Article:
A SWIFT code - also known as a SWIFT number is a standard format to uniquely identify banks and financial institutions across the world. The SWIFT code is a standard format for Business Identifier Codes (BIC).
If you transmit money internationally you almost always need to use a SWIFT/BIC code, as it’s the way banks and money transfer services identify where to send money on a global scale. You can think of a SWIFT code a bit like a ZIP/postal code. A bank on one side of the world finds the right bank on the other side of the world. Just like sending mail to the wrong ZIP/postal code means it may get lost, the same thing can apply for your money and the wrong SWIFT code.
A BIC/SWIFT code is either 8 or 11 characters in length:
AAAA BB CC DDD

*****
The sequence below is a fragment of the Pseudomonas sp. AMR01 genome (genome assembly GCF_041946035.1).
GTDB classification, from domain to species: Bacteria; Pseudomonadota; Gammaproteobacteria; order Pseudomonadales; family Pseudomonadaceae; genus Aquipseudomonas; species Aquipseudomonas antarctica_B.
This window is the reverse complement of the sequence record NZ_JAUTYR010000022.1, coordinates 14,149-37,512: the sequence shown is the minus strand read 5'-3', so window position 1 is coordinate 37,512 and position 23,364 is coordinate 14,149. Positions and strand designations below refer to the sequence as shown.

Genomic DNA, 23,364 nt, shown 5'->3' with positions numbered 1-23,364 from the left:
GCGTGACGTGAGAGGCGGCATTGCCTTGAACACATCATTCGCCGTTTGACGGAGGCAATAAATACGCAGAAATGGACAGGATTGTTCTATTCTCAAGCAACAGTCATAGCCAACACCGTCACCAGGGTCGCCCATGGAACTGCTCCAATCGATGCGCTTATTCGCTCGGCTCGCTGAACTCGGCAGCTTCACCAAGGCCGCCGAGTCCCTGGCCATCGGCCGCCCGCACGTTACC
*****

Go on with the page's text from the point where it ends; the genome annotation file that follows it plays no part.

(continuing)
There are 2 types of SWIFT code: live and passive. Live codes are for institutions who are connected to the SWIFT network while passive Codes are used for manual transactions. Passive SWIFT codes will have a 1 as the second digit of the 2 character location code.
SWIFT code registrations and management are the responsibility of "Society for Worldwide Interbank Financial Telecommunication" (“SWIFT”) which is located in La Hulpe, Belgium.
SWIFT is the registered trademark of S.W.I.F.T. SCRL with a registered address at Avenue Adèle 1, B-1310 La Hulpe, Belgium.